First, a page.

Thought for the Day – 21 July – Meditations with Antonio Cardinal Bacci (1881-1971)
Nature and Grace
“Observe diligently, the motions of nature and grace,” says The Imitation of Christ, “for they move with great contrariety and subtlety and, can hardly be distinguished but by a spiritual man and, one that is inwardly enlightened” (Bk III c54).
The struggle between fallen nature and grace is due to original sin, which extinguished in us the supernatural life and gave rise to the disharmony which exists between our lower faculties and reason and between reason and God.
Even the Saints experienced this fearful internal battle between good and evil.
“I see another law in my members,” says St Paul, “warring against the law of my mind” (Rom 7:23).
Elsewhere he complains that “the flesh lusts against the spirit and the spirit against the flesh” (Gal 5:17) and that the temptations of the flesh assailed him so strongly, that he pleaded with God to save him.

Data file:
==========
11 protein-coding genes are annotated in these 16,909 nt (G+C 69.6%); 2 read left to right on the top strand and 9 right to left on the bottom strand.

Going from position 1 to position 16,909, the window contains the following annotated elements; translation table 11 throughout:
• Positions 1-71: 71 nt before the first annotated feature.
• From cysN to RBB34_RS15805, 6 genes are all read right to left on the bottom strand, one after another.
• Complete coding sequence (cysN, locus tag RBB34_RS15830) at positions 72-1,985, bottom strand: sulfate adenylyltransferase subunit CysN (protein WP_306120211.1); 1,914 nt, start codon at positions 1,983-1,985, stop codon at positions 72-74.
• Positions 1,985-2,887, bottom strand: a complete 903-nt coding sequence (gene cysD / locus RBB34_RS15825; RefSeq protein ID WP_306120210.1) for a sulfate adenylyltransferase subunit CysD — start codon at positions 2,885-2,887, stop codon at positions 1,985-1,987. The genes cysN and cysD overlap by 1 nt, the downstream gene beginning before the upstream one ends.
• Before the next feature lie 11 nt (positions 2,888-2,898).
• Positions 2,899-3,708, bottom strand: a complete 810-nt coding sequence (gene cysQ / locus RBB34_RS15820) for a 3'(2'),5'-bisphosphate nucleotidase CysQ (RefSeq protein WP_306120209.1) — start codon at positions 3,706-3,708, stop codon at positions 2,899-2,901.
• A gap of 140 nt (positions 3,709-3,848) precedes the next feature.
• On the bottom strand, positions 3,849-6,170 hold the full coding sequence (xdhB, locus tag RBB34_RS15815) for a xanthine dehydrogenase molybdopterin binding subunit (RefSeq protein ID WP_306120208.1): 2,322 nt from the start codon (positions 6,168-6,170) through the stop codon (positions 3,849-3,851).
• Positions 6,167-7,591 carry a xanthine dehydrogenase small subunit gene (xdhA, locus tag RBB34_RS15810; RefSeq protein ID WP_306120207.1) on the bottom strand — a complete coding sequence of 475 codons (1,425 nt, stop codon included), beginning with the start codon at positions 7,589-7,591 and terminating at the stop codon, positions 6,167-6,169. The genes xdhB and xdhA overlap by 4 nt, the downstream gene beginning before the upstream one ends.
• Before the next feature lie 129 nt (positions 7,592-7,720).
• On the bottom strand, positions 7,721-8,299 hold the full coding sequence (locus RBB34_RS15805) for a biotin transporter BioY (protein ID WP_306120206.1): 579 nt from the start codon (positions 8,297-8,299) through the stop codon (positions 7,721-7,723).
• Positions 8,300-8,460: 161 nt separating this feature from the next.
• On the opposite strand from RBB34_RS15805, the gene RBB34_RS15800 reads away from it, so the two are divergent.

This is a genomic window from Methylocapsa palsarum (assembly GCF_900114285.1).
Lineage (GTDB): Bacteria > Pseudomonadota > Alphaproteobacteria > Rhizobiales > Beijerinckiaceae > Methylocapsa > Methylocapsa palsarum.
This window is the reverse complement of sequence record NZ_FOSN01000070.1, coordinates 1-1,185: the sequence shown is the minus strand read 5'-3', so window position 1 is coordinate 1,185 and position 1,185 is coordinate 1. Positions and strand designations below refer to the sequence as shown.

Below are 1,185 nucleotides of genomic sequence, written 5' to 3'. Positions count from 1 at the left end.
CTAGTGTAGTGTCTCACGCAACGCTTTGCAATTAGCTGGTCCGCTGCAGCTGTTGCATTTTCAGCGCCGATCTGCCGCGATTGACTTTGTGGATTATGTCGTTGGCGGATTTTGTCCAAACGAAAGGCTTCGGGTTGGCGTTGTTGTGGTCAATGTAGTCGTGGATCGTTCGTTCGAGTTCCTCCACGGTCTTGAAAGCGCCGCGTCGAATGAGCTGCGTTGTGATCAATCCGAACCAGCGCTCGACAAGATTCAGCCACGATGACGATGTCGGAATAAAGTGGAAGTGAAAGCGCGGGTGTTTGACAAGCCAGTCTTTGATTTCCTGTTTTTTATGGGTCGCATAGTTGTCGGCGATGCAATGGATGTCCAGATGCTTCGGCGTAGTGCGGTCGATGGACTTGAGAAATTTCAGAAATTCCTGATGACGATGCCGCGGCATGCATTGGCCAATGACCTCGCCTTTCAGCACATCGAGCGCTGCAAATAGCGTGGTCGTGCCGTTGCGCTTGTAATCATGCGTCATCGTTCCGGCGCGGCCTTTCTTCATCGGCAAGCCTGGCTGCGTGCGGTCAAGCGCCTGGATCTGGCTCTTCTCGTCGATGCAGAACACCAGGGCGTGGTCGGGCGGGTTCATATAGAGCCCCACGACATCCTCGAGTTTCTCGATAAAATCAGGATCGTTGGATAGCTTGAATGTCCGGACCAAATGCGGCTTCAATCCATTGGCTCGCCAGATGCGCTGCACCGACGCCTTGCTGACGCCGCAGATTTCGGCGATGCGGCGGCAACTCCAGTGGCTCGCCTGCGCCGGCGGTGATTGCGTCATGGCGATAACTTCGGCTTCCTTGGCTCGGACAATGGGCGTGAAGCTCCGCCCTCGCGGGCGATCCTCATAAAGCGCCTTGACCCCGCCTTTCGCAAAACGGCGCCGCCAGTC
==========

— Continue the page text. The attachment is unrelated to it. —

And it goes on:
But God’s reply to his entreaties was: “My grace is sufficient for thee, for strength is made perfect in weakness” (Cf 2 Cor 12:7-9).
This does not mean that human nature is substantially corrupt and incapable of doing good as a result of sin.
The inclination towards goodness and towards God, remains and is very strong in our better moments.
Nevertheless, we need the helping hand of God, so that this inclination may express itself in good actions worthy of an everlasting reward.
For this reason, we should pray humbly and constantly, for the precious gift of divine grace.”